Friday, November 22, 2013

Common Genetic Pathway Could be Conduit to Pediatric Tumor Treatment

News Brief by Catie Donlon

In the United States, about 4,000 children have brain tumors. The current treatments for these children include surgery and chemotherapy, which often cause negative side effects. However, research at Johns Hopkins suggests that there may be a new way to treat low-grade gliomas because of a newly discovered, active genetic pathway.

Low-grade gliomas are the most common pediatric brain tumors, and researchers have found that these tumors have a highly active protein pathway, called the mammalian target of rapamycin (mTOR). This mTOR pathway essentially helps the tumor survive and grow in the brain. However, when a drug affects the rapamycin protein, the rest of the mTOR pathway is inhibited, resulting in significantly less growth of the tumor.

Johns Hopkins studied 177 samples of low-grade gliomas and the effect of MK8669 (ridaforolimus), a drug that blocks mTOR. Through their studies, they discovered that the mTOR pathways were active over 80 percent of the time. When the low-grade glioma cells were introduced to the MK8669 drug, there was a 73 percent decrease in cell growth in 6 days in one cell line, and a 21 percent decrease in 4 days in the second cell line. This data suggests that drugs that inhibit the mTOR pathway could greatly reduce the size and effect of tumors. Yet because most of the mTOR pathways were found in the optic pathways of the brain, drug outcomes could greatly vary in tumors located in different areas. Research on other inhibiting drugs that affect the mTOR pathway will continue in animal models, in hopes to discover drugs that could become new, effective treatment options for pediatric tumors.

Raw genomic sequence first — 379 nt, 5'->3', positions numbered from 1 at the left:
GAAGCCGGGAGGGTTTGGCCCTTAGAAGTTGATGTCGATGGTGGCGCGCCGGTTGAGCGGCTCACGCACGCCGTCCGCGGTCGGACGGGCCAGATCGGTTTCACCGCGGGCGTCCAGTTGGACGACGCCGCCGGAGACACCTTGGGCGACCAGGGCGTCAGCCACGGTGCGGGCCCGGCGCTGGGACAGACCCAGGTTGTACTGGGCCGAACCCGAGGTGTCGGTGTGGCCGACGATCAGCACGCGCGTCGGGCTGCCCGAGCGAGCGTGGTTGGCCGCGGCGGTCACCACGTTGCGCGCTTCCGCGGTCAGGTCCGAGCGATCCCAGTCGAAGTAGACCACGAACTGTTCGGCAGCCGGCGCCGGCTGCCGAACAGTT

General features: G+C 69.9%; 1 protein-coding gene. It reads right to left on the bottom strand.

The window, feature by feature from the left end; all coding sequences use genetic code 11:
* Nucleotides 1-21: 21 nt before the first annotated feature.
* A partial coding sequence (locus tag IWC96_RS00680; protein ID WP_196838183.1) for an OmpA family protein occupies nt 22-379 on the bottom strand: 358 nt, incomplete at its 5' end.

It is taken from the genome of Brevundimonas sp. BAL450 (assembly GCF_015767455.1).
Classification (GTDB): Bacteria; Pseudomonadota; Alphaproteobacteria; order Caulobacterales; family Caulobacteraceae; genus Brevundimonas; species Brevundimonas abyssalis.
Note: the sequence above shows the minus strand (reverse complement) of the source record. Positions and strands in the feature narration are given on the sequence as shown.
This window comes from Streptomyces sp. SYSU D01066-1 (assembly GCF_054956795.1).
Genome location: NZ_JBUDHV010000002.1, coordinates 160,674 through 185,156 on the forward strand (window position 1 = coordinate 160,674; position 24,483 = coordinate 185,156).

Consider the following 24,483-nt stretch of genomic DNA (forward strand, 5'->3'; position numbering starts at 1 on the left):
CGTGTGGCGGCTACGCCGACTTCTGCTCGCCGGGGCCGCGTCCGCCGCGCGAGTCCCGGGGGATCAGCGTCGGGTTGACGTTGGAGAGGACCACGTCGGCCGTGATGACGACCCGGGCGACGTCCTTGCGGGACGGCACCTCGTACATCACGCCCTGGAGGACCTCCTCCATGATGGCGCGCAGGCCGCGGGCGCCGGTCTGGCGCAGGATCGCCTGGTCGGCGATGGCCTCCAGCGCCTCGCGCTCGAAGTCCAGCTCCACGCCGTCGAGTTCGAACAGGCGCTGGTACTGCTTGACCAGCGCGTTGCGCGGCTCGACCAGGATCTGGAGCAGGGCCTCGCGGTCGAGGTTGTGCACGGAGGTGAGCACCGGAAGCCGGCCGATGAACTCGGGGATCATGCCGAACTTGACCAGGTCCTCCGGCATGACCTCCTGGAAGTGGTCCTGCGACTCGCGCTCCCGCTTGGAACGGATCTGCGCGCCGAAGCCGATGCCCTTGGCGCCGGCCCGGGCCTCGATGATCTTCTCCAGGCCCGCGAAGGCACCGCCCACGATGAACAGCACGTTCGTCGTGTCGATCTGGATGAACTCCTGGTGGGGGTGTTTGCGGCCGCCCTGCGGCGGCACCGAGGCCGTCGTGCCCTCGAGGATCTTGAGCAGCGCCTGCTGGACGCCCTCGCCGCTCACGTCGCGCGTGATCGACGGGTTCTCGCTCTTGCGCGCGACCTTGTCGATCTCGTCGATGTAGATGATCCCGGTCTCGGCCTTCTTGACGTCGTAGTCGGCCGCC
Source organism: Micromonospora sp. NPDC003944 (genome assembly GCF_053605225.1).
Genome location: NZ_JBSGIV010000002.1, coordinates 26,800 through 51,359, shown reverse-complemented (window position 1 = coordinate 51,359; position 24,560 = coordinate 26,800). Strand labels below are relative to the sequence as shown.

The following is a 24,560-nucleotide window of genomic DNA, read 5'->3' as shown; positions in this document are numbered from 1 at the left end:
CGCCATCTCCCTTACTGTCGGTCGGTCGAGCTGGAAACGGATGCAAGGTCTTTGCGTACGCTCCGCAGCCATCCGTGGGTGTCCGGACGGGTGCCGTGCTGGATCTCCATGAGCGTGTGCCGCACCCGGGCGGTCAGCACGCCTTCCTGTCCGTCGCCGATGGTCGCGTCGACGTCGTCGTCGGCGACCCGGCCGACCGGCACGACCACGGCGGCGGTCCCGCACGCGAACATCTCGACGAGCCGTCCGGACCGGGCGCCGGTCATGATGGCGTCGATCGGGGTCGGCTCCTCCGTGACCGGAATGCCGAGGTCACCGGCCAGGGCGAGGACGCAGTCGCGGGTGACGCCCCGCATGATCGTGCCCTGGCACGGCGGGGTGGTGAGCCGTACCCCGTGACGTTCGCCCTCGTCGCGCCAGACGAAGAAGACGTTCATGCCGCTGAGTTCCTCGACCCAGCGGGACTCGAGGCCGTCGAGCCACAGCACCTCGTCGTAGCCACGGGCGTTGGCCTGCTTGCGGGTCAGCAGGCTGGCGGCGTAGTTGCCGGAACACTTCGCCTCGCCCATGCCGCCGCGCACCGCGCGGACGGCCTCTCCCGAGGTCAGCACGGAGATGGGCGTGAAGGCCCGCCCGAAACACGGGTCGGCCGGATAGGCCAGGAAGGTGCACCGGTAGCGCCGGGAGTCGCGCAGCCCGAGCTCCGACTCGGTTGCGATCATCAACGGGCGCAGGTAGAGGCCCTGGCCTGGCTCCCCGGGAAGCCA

Reference:  Common Genetic Pathway Could Be Conduit to Pediatric Tumor Treatment - 11/06/2013. (2013, November 6). Common Genetic Pathway Could Be Conduit to Pediatric Tumor Treatment - 11/06/2013. Retrieved November 20, 2013, from
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